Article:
Power BI vs Tableau - Which is the Better Tool for a SaaS dashboard?

June 7, 2023

Mile Zivkovic

Power BI and Tableau are two commonly used tools for building SaaS dashboards. But which is better? Find out in this Power BI vs Tableau showdown.

To succeed in today’s competitive market, a SaaS product needs to have a wide variety of features. Besides an amazing user experience, onboarding, and customer experience, there is an increased need to have all the right features to make your app “sticky”. One of those is an analytics dashboard.

Embedded dashboards give your users insights into how they interact with your product. For example, an email marketing tool could have a dashboard with all the crucial metrics: click-through rates, open rates, bounce rates, etc.

You could build this feature on your own or use off-the-shelf software. Today, we’re going to focus on the second option and give you two BI tools you can choose from: Power BI and Tableau.

Power BI - the good and bad sides

Microsoft Power BI is one of the most powerful business intelligence tools in the market and it’s a leader in the big data field for a good reason. It is based on Azure and has supported apps for Windows as well as mobile apps for Android and iOS. It uses a formula language called DAX (Data Analysis Expressions) which helps you work with relational data more easily and efficiently.

Power BI

The advantages of Power BI

One of the biggest advantages of Power BI is the large volume of data sources (also known as data connectors). The tool can easily plug in to data from Excel, JSON, Azure, XML, SQL, and other file types, as well as online sources such as Facebook and Google Analytics. In the case of online sources, Power BI can pull real-time data to your reports and dashboards.

Moreover, there are many types of visualizations you can use. Bar charts, graphs, maps, gauges, title boxes, and cards - these are all elements you can use in your dashboard. You can also combine multiple visualizations in one dashboard for a more interactive experience and to provide more information for your customers.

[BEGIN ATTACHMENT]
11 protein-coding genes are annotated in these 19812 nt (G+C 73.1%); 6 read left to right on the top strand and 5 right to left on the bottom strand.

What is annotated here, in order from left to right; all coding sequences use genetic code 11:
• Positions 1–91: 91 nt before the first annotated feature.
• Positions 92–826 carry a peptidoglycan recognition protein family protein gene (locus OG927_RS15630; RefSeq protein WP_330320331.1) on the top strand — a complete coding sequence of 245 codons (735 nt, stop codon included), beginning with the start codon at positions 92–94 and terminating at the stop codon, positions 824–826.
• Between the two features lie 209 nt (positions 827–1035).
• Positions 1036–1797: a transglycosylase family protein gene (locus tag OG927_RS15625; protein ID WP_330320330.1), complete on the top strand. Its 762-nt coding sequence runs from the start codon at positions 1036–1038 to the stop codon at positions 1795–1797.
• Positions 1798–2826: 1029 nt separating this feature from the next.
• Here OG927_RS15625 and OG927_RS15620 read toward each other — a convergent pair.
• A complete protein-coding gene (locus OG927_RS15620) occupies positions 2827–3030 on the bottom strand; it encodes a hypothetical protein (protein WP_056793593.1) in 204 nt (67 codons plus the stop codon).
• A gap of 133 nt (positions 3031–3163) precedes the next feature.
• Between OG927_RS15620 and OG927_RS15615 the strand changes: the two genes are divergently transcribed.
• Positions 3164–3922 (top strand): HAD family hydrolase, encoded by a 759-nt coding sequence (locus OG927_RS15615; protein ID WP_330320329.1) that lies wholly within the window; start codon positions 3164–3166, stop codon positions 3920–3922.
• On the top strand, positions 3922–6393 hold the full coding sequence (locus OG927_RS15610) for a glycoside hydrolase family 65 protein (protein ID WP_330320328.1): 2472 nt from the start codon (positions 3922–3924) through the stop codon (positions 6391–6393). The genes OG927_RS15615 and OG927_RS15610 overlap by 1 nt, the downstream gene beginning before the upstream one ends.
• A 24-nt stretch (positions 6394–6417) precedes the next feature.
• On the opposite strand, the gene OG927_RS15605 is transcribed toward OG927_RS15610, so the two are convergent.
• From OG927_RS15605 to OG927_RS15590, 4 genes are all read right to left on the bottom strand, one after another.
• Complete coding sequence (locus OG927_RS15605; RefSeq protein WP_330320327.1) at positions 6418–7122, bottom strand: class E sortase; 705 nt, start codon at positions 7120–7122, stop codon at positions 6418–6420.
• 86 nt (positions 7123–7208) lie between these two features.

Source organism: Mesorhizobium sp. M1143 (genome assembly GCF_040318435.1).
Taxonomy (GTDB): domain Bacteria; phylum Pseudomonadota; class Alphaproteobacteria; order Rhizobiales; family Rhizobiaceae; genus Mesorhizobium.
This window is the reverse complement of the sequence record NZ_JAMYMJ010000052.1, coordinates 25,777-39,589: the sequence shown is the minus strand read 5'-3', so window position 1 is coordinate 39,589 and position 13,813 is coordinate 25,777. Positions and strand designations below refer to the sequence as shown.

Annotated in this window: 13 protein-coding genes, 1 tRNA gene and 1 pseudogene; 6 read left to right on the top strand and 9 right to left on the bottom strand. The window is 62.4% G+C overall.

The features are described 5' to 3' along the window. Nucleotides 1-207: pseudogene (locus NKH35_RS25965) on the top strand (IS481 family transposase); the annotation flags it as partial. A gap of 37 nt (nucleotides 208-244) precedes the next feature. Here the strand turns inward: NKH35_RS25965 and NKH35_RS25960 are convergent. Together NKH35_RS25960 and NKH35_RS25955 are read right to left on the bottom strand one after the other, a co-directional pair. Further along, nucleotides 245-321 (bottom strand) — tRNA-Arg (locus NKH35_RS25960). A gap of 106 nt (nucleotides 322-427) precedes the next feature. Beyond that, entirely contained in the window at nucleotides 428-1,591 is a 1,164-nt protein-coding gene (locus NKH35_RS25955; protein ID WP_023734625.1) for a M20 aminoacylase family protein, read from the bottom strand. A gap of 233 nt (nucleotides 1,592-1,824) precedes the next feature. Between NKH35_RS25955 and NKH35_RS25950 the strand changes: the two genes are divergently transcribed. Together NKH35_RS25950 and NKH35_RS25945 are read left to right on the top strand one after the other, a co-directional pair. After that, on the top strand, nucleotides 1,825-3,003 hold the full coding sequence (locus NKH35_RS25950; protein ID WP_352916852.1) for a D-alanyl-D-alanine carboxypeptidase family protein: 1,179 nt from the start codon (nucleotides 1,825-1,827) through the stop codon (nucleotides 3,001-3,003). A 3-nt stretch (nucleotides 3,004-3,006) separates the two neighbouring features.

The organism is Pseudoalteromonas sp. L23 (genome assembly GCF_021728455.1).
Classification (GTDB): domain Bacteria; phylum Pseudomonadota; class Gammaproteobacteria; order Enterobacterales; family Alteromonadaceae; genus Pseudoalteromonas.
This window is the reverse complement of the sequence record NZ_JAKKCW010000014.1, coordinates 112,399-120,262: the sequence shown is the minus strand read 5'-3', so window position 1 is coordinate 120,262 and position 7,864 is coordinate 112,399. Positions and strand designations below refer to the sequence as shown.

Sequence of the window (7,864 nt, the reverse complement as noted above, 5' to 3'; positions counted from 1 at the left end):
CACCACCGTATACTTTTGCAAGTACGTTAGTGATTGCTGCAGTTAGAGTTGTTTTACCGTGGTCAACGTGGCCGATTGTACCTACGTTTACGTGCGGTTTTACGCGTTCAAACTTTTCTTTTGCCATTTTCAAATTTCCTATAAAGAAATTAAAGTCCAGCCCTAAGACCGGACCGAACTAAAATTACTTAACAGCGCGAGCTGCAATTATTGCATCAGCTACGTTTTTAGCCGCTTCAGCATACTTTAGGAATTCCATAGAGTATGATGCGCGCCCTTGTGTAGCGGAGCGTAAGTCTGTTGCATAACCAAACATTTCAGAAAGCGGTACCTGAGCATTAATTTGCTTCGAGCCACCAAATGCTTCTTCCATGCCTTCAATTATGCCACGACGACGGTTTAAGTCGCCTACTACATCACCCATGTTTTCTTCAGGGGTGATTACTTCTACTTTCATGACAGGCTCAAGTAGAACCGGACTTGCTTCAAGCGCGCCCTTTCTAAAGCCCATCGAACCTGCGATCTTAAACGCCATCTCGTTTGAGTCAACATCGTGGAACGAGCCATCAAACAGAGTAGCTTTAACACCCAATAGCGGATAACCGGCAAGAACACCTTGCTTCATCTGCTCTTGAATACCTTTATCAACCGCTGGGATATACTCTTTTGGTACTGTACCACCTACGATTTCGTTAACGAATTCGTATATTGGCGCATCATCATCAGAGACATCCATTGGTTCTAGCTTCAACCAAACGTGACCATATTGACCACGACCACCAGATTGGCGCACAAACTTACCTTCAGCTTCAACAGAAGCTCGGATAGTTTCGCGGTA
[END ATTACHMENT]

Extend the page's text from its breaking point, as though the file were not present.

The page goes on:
You can even pull Python visualizations in Power BI from various data points, which is something your developers will probably look forward to.

The disadvantages of Power BI

Much like Tableau, Power BI is initially designed as a desktop tool to be used on-premise rather than a modern cloud-first SaaS. This means that you’ll do most of the data modeling and preparation in the Power BI desktop tool and then upload everything to the cloud. If you’re used to something more web-based like Google Analytics, this might be a big downside.

Ease of use is another complaint that many users have. It’s important to stress the difference between Power BI and Power BI Embedded here because we’re only interested in the latter. And Power BI Embedded is definitely not built for beginners. 

It’s slow, clunky, and does not handle large amounts of data really well. Getting your dashboards to be properly branded and securing portal access to viewers can be very time-consuming. Even though basic Power BI is technically Excel on steroids, the Embedded product has a few key differences that make it harder to use.